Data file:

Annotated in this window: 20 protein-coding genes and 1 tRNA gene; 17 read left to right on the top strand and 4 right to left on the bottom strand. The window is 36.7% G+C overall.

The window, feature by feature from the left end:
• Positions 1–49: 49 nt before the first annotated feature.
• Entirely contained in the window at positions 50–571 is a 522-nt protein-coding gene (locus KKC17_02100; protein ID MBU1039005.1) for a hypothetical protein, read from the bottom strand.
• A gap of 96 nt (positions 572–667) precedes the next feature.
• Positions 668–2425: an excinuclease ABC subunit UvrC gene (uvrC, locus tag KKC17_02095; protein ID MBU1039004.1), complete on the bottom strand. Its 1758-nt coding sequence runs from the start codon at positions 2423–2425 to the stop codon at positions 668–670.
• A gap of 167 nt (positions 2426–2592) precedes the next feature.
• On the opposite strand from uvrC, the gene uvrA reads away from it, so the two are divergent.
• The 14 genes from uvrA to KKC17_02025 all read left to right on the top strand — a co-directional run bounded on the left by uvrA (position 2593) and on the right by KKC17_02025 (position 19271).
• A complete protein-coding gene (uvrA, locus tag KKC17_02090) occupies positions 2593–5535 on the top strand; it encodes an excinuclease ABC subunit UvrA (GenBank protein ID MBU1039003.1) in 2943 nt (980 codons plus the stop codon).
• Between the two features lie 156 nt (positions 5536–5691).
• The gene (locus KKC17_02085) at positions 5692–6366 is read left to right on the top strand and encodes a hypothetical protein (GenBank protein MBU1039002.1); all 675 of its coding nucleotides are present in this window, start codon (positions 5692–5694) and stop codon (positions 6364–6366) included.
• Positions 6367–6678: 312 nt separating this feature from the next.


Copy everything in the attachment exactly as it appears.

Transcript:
Annotated in this window: 20 protein-coding genes and 1 tRNA gene; 17 read left to right on the top strand and 4 right to left on the bottom strand. The window is 36.7% G+C overall.

The window, feature by feature from the left end:
• Positions 1–49: 49 nt before the first annotated feature.
• Entirely contained in the window at positions 50–571 is a 522-nt protein-coding gene (locus KKC17_02100; protein ID MBU1039005.1) for a hypothetical protein, read from the bottom strand.
• A gap of 96 nt (positions 572–667) precedes the next feature.
• Positions 668–2425: an excinuclease ABC subunit UvrC gene (uvrC, locus tag KKC17_02095; protein ID MBU1039004.1), complete on the bottom strand. Its 1758-nt coding sequence runs from the start codon at positions 2423–2425 to the stop codon at positions 668–670.
• A gap of 167 nt (positions 2426–2592) precedes the next feature.
• On the opposite strand from uvrC, the gene uvrA reads away from it, so the two are divergent.
• The 14 genes from uvrA to KKC17_02025 all read left to right on the top strand — a co-directional run bounded on the left by uvrA (position 2593) and on the right by KKC17_02025 (position 19271).
• A complete protein-coding gene (uvrA, locus tag KKC17_02090) occupies positions 2593–5535 on the top strand; it encodes an excinuclease ABC subunit UvrA (GenBank protein ID MBU1039003.1) in 2943 nt (980 codons plus the stop codon).
• Between the two features lie 156 nt (positions 5536–5691).
• The gene (locus KKC17_02085) at positions 5692–6366 is read left to right on the top strand and encodes a hypothetical protein (GenBank protein MBU1039002.1); all 675 of its coding nucleotides are present in this window, start codon (positions 5692–5694) and stop codon (positions 6364–6366) included.
• Positions 6367–6678: 312 nt separating this feature from the next.